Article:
The Unrepentant Individual

...just hanging around until Dec 21, 2012


February 24, 2005


Where do Libertarians Belong?

There’s been a few discussions recently in the ‘crazy’ libertarian circles I run in over whether libertarians are served by having an organized political party, and if not, whether we would have an easier time dragging the Republicans or the Democrats towards our side. Loyal opposition dadahead recently has posted his scorching response, suggesting Libertarians are closer to the Democrats:

If one’s libertarianism is genuinely motivated by a belief that the exercise of state power is an inherently bad thing, the GOP is the last place you should call home. The Republicans are truly becoming the party of quasi-fascism, promoting an ideology of unquestioning obedience to the state. The Patriot Act alone should be enough to convince any genuine libertarian to run screaming from the party of George W. Bush.

Not to mention the GOP’s committment to ending women’s reproductive rights, using the American military machine in the service of corporate interests no matter how many lives it costs, prosecuting the war on drugs, and generally eroding any freedoms that the American people have managed to claim over the last 200 or so years.

I, of course, was forced to respond:

I’m a firm believer in the Political Compass. Specifically, if you look at their analysis of the 2004 US Presidential Election, you see that Kerry and Bush really aren’t that far away from each other. And I personally believe that most of modern American politics is firmly in that upper-right quadrant. Should libertarians identify with Republicans or Democrats? In theory, there’s not that much separating the two. But frankly, I voted for the guy I think was most likely to lower taxes, stave off the nationalization of our health care system, revamp social security, and who I think was the better choice regarding the war. Bush hasn’t lived up to everything I wanted to see, but I also don’t think he has a chance in hell of enacting his anti-same sex marriage amendment, so the downsize isn’t as bad as Kerry, who I think would be actively promoting nationalized health care.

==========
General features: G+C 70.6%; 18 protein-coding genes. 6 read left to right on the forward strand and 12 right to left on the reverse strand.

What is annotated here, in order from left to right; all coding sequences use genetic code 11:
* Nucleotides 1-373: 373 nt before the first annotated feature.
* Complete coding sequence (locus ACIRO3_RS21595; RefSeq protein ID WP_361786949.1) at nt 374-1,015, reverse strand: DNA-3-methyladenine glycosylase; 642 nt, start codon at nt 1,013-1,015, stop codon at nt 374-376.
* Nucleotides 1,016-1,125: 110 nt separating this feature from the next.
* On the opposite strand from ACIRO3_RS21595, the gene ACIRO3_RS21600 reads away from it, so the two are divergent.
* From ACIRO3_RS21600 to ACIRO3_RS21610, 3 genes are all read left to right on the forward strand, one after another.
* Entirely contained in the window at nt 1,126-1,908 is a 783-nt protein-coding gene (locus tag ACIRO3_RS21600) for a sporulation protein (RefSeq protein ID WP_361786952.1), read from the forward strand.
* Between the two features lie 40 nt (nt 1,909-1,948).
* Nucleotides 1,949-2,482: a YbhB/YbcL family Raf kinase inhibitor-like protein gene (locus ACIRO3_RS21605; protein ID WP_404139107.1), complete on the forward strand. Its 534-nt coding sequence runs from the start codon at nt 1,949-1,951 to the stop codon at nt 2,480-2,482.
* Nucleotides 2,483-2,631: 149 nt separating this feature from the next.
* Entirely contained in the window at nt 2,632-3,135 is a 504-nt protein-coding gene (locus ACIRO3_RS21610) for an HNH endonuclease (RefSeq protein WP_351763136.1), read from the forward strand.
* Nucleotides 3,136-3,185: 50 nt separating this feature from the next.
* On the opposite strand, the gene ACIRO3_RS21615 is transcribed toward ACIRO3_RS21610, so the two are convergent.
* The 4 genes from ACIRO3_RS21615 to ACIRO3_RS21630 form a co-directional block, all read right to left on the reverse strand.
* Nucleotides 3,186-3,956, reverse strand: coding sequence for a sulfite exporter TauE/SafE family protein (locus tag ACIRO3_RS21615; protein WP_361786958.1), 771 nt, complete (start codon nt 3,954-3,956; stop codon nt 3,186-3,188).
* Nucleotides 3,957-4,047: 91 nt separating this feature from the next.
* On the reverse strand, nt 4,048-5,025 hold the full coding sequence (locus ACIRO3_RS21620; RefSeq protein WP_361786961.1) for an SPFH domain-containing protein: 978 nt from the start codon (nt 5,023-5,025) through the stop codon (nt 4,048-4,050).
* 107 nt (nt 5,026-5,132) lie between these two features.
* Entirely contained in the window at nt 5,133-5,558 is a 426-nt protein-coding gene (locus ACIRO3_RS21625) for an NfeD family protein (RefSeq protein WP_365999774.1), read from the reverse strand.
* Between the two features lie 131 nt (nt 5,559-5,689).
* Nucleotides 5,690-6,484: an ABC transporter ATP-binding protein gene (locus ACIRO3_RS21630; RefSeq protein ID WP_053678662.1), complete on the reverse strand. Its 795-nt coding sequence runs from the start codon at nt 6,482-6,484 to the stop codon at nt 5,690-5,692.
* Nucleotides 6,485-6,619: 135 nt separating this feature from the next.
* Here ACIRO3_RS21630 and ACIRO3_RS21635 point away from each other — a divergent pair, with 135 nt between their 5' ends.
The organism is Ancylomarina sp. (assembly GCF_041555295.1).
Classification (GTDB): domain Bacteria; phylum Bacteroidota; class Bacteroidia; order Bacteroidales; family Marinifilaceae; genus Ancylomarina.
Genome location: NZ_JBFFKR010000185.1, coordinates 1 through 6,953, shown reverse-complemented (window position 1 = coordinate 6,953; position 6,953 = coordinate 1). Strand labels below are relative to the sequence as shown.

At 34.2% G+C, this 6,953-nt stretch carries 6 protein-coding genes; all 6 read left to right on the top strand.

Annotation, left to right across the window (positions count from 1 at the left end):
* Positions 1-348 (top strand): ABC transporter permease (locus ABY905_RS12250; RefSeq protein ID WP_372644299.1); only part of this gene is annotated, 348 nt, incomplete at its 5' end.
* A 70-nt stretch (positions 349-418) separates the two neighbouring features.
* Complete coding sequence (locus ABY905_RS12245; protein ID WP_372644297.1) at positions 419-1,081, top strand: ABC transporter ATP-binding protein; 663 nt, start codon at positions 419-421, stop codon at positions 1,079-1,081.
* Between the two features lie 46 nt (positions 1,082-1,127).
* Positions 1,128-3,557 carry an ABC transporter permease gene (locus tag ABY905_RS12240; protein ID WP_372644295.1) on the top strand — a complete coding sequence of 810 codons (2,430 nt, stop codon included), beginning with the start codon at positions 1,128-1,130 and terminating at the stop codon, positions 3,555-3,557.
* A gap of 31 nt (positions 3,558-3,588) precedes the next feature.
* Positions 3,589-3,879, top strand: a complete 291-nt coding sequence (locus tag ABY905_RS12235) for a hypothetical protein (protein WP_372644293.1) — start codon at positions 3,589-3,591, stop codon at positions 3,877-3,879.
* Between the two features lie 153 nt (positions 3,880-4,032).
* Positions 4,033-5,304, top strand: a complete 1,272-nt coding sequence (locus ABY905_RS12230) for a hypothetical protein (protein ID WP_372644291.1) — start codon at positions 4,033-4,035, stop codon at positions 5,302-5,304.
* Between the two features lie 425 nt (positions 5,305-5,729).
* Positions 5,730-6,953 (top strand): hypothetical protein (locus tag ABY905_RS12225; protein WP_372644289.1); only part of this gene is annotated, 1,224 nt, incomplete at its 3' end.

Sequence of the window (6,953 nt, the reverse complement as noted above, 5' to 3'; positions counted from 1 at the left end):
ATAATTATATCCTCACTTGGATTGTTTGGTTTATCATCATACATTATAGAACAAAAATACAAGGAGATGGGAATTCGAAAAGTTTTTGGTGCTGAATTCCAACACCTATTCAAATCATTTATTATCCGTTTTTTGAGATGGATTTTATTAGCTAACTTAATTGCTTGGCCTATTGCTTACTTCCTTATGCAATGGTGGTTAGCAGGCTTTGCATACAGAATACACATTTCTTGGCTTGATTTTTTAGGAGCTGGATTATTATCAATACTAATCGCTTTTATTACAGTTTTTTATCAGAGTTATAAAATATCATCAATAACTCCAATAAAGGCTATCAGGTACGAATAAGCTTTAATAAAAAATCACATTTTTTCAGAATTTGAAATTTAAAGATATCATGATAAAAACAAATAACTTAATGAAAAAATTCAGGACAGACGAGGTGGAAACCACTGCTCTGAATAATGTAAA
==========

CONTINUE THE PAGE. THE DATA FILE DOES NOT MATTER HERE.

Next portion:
I also worry that you are heavily demonizing the Republican party. Yes, we have a religious right that has more power than I would like to see. However, I think the left’s characterization of the Republicans as racist or fascist is unfounded. Granted, racists will prefer the non-Al Sharpton/Jesse Jackson party if given a choice, but the racist idiots who vote Republican are hangers-on, not policy makers.

I personally believe that most politicians in general are interested in nothing more than increasing their own power. But I think that most average Republicans and Democrats honestly believe that their policies will help people. They only differ on methods.

Judging by the Political Compass results for the 2004 Election, I highly doubt that either the Republicans or Democrats are close enough to libertarians to truly be “fellow travelers.” I’ve always thought that when looking at the parties, I think of a CD player. Following the left’s definition of “progressivism” as being forward, I see the Democrats as pressing “play”, and the Republicans only looking for “slow motion” or “pause”. The greens, of course, are frantically looking for the “fast forward” button, and only the libertarians actually want to hit “rewind”. Granted, I’ve left out the anarchists. They want to pull out the CD, toss it in the fire, and cackle maniacally while laying the concertina wire around their fortress.